The war against terror in the United States has been evolving, particularly in a reactionary manner to the various terrorist threats and incidences that the country faces. Before 9/11, the US had a lackluster approach to issues terrorism. Even the 1998 missile attacks on Al-Qaeda were ordered after extensive deliberation and with much reluctance. However, the 9/ 11 attacks brought in an entirely different dynamic in the United States concerning terrorism. The U.S sought to radicalize its counterterrorism strategy to meet the new demands of such a threatening terrorist situation. Hence, in the years after 9/11, the U.S counterterrorism strategy became more versatile and more aggressive in order to deal with terrorist threats in an effective manner (Parisi, 2011). However, questions still rage as to how efficient these strategies are in combating terrorist attacks.
Soon after the September 2001 attacks, President George W. Bush signed the USA PATRIOT Act into law. This was on October 26, 2001, barely a month after the deadly attacks of 9/11. Whether or not this law was hurried and, therefore, faulty, is uncertain. What is certain, however, is that it formed the basis for the current U.S policy against terrorism, which has attracted the criticism of several critics for its violation of human rights, its victimization of several innocent people and its effectiveness for countering the terrorist threat.
The Patriot act was expected to intercept and Obstruct acts of terrorism in a number of ways. First, it cut down the restrictions that law enforcement agencies would have to run into in the course of gathering intelligence. The act also broadened the Secretary of Treasury’s power to control financial transactions, especially those that involved foreign individuals. Next, the act also gave more power to immigration and law enforcement authorities to detain terrorism suspects. The act was the first of many steps that have been taken to reduce the effect and reach of terrorism in the United States of America.
Barely a year after the Patriot Act was signed into law; another major anti-terrorist legislation was once again before the house seeking to be passed into law. This law was also reactionary to terrorist threats that the US was facing in different forms. Some terrorists had mailed anthrax spores, causing an outbreak of anthrax. This once more triggered and propelled the US federal lawmakers into action concerning the defense of American soil against further terrorist attacks.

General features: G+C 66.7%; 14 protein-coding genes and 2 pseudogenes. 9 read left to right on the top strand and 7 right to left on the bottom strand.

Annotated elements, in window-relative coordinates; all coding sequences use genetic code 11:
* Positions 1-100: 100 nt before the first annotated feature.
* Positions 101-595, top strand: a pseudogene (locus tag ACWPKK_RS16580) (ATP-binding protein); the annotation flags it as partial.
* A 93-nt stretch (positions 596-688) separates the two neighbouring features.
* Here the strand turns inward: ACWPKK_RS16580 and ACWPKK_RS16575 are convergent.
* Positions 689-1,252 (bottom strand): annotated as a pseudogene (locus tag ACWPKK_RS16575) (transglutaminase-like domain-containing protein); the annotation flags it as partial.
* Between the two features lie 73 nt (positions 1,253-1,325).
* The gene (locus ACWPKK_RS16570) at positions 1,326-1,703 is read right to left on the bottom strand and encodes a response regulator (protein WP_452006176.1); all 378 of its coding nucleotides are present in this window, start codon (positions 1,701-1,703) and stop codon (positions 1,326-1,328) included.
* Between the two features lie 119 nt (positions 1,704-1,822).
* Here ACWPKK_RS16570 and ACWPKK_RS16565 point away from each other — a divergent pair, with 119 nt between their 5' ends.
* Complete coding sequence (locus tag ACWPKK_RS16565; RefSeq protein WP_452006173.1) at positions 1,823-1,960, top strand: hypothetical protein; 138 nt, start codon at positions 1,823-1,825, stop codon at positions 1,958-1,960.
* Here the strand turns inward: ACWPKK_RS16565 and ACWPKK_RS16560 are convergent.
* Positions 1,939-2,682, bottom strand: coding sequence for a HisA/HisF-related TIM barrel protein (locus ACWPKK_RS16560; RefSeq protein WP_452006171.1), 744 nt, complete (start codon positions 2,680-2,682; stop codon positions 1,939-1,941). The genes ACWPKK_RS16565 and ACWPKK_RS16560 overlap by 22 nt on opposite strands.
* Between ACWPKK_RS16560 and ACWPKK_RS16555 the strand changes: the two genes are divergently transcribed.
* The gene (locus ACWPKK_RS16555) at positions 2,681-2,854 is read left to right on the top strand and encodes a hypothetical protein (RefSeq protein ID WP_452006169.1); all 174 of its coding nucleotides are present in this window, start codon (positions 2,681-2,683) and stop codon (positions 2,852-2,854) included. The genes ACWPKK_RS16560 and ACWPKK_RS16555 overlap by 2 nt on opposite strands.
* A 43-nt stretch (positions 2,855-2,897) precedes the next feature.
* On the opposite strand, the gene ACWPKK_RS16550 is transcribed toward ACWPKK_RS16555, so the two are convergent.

The legislation seeking to be passed into law this time round was the Homeland Security Act of 2002, introduced into the House by Dick Armey in June 2002. By end of November on the same year, the President had signed the bill into law, sanctioning the creation of the US Department of Homeland Security, and a new cabinet position of Secretary of Homeland Security. The Department of Homeland Security has been responsible, in large measure, for exercising the influences of the Patriot Act.
These two legislations are, arguably, some of the most functional laws in the war against terror in the United States. They are responsible for most of the successes that were listed in a September 2007 report by the State Department in the war against terror. Some of the successes in the document are: elimination of al-Qaeda training camps in Afghanistan; striking Iraq off the list of state sponsors of terrorism; incorporation of Pakistan and Saudi Arabia in the fight against terrorism; consolidation of counterterrorism efforts under the department of Homeland Security; and breaking down of barriers that prevent information sharing among government agencies.
These are some of the successes that the United States has been able to cite in the war against terror. However, the question then arises: how safe is the United States from future terrorist attacks? Are the successes made in the war against terror a true reflection of the level of vulnerability of the US, or do they hoodwink the US citizen and yet the threat of terror is as real as it was even before these policies came into place?
John Brennan, the point man of President Obama on counter-terrorism strategy, argues that the efforts that the US has made have made the country much safer from external terrorist threats (Wilson Center, 2012). He argues that the death of al-Qaeda’s core, which consists of people like Osama bin Laden, Illyas Kashmiri, Atiyah Abd al-Rahman, Ayman al-Zawahiri and Younis Al Mauritani, has left the terrorist group demoralized and disorganized. He observes that al-Qaeda has had trouble replacing its most experienced leaders, because they have fallen to US sources in quick succession. This has left the organization vulnerable and weak, unable to stage major attacks in the US
The destruction of the al-Qaeda core has made the organization reach out to its allies and sympathizers. These include organizations like al-Shabaab in East Africa, the al-Qaeda in the Arab Peninsula (AQAP), the al-Qaeda in Islamic Maghreb ((AQUIM) and the Taliban. These have, however, felt the heat of American forces too. Their power is fast being drained, and their influence waning. In fact, the al-Qaeda is fast losing sympathy among Muslim faithful and Arabs because of its inhumane treatment of women and children, and this loss of popularity in the Arab world is working against its recruitment program. The al-Qaeda is no longer capable of staging grand attacks on the US.
Another measure of the success of the US counterterrorism policy is that the al-Qaeda has alienated itself from the rest of the world. The al-Qaeda no longer has enough sympathizers to carry on its activities and execute its threats. This is partly because it has lost popularity in violating its ideals by killing innocents, and partly because it has faced the wrath of US forces, underscoring its vulnerability and bleak future.